CFMEU activists swooped on the site, where 47 fibro houses were being demolished, after public complaints about the smashing of asbestos sheeting, and the lack of perimeter fencing.

They discovered workers hadn't been issued with protective equipment or received "rudimentary" training in asbestos handling or general safety.

CFMEU secretary, Andrew Ferguson, called on the Roads and Traffic Authority to lift its game by taking compliance records into account when assessing tenders.

"The RTA keeps handing these jobs to blatant shonks on the basis of cost," Ferguson said. "It was caught red-handed at Liverpool, in similar circumstances earlier this year, now this blows up.

"It feels it has to award work to the absolute cheapest tenderer but, when you are dealing with safety, cheapest is very rarely best. You don't have to be an industry expert to know human lives are at stake when you are handling asbestos."

Ferguson said the RTA had awarded the demolition contract to Coastal Developments which, in turn, sub-contracted the job.

"In addition to the serious OH &S breaches, the union uncovered workers compensation fraud, taxation irregularities and non compliance with superannuation and award entitlements," Ferguson said.

He also queried the "disinterest" of the federal government's Building Industry Taskforce in the Blacktown "rorts".

The union is demanding that the contractor be sacked and that the work, and workforce, be taken over by a competent asbestos removal company.

Labor Council is seeking an urgent meeting with Roads Minister Carl Scully about RTA tendering policies.

Miners Trump Rio's Millions

Five Queensland miners have returned to work after a six-year battle against Rio Tinto.

The Industrial Relations Commission found the five were unfairly dismissed from a central Queensland coal mine in an act of "victimisation" by the company.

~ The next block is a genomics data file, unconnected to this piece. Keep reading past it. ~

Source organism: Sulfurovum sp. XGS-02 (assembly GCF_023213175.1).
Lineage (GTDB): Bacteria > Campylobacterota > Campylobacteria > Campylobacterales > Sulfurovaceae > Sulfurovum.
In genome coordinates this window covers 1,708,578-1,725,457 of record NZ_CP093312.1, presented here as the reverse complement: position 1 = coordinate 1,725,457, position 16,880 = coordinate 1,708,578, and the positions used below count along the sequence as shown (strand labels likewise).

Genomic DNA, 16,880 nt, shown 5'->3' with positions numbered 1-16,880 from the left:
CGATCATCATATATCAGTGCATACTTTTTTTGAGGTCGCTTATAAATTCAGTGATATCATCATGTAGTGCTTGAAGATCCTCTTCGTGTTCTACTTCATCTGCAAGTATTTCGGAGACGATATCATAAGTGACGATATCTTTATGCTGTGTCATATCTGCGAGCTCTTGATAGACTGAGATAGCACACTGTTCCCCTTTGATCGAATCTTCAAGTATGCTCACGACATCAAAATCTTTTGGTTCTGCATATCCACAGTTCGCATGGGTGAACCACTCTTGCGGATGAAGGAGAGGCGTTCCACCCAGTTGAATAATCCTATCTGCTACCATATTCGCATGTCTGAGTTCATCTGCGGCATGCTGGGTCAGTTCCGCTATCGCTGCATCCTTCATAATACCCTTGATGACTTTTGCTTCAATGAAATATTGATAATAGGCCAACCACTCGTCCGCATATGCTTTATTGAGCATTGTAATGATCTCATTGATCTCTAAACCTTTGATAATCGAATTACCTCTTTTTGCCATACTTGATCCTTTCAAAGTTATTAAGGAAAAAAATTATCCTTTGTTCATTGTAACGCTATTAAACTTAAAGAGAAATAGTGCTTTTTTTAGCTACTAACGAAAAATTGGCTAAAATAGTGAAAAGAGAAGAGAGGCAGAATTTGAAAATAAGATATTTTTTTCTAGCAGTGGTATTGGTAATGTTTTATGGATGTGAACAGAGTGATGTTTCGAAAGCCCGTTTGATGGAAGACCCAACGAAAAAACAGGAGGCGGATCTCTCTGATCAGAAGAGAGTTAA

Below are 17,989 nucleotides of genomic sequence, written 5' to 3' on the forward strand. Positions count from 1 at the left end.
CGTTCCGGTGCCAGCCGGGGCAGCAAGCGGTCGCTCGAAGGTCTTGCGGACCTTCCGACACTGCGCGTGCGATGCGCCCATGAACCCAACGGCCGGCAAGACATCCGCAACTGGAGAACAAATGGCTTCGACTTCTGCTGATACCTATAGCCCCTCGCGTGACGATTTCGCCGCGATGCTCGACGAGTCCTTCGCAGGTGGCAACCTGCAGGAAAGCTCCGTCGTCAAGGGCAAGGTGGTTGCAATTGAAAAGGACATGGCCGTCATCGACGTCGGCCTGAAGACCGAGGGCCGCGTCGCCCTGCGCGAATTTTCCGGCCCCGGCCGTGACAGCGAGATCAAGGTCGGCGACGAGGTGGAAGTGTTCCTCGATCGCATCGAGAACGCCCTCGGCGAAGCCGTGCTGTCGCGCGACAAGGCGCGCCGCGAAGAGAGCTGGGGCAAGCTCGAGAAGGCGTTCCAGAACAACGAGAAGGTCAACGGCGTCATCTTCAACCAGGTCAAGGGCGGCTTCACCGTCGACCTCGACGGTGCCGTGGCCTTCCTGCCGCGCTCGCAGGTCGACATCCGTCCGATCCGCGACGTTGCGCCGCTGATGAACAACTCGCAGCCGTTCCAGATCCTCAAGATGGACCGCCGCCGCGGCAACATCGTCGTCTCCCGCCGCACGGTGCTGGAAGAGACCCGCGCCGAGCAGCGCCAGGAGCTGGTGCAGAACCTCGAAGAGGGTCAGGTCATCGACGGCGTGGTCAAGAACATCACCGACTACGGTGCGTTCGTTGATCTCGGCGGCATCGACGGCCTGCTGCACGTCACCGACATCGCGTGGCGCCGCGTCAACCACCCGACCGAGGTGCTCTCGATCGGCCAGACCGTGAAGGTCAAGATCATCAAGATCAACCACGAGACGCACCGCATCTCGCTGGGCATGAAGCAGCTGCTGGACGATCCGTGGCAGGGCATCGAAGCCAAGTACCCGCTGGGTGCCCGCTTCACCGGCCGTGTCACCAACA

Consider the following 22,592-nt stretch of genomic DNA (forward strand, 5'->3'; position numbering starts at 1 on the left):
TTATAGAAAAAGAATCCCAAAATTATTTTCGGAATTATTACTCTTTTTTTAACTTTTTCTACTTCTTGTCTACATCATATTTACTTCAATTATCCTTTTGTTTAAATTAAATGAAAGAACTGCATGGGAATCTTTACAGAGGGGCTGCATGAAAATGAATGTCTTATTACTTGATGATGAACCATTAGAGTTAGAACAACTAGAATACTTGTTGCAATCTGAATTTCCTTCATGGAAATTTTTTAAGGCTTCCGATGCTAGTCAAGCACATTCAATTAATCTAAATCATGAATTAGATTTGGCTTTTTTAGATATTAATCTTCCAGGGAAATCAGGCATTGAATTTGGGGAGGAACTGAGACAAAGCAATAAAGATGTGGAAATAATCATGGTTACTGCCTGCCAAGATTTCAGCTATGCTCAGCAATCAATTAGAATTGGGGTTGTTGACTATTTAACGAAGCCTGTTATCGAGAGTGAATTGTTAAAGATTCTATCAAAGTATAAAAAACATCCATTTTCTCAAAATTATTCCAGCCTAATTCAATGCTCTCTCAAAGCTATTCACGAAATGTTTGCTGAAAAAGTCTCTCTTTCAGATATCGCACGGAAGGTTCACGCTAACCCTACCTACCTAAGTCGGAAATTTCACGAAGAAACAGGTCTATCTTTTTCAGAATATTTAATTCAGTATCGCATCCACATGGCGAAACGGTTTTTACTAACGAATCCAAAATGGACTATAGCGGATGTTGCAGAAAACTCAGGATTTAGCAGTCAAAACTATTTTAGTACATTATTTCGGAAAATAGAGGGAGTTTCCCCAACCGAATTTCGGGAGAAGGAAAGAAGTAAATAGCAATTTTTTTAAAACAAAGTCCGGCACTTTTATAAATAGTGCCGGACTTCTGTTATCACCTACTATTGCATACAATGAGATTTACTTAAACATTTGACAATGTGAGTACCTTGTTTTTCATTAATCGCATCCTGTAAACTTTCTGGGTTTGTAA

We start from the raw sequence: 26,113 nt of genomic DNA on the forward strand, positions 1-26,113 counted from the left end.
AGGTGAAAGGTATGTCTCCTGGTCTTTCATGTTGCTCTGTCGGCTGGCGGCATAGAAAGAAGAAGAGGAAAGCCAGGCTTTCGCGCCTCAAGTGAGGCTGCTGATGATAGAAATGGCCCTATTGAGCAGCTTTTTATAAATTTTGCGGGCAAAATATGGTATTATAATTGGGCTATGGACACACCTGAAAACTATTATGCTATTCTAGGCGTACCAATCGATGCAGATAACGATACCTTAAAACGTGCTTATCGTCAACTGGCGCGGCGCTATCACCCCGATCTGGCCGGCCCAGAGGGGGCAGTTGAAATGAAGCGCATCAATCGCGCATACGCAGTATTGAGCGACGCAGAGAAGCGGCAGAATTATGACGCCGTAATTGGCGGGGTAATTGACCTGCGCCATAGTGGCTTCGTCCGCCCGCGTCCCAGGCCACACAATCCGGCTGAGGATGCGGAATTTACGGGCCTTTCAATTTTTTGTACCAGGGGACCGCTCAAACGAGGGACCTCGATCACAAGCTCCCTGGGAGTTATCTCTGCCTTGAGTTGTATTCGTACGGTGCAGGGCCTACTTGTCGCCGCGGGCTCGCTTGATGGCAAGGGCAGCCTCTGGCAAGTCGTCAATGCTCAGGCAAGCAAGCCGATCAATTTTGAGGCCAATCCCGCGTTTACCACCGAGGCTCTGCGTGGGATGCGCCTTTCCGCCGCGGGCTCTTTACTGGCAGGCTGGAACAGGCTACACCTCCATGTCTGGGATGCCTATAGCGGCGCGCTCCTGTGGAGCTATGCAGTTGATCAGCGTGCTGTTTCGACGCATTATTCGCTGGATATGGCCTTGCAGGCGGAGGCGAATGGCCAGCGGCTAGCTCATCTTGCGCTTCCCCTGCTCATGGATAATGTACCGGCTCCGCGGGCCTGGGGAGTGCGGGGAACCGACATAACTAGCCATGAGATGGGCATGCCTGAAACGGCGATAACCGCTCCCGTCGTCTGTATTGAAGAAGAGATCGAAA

Ned Appleton, Athol Finger, Don Halverson, Morgan Lindley and Bryan Walsh have all been reinstated, while two other men will start at the Hail Creek mine in October.

Health reasons precluded three other miners from returning to the industry.

Appleton says the men are looking forward to returning to work at the Blair Athol mine.

"The brave and victimised Blair Athol coal mine workers finally received justice," says Bruce Watson of the CFMEU mining division. "That these men and their families should have been subjected to almost six-years of victimisation and all the hardships that brings is a disgrace."

"That their unfair dismissal case could be dragged on for that long by a vindictive and powerful multinational is a gross miscarriage of justice inflicted on the Australian community by the Howard Government's rotten industrial laws."

Watson pointed out that the laws provide no time limit on unfair dismissal cases and allow only a maximum six months wages in compensation for workers found to have been unfairly dismissed.

"Under Howard's laws, an ordinary worker, doesn't have a snowball's chance in hell against a corporate giant like Rio Tinto," says Watson. "Our Union estimates that Rio spent in excess of $6 million in legal fees to keep out the Blair Athol 16."

Doctor No

The full bench of the AIRC in handing down its decision slammed the use of dodgy medical reasons to victimise staff.

The decision singled out the practices of Dr Peter Fenner, the nominated medical adviser for a number of Rio Tinto mines in Central Queensland.

The decision criticised Dr Fenner for being evasive and changing his evidence; being contradictory in his approach to medical examinations; having a poor understanding of his legal obligations as a nominated medical advisor; and exaggerating his professional status (i.e. claiming to be a specialist when he was not).

Fenner was involved in assessing whether miners were fit to return to work.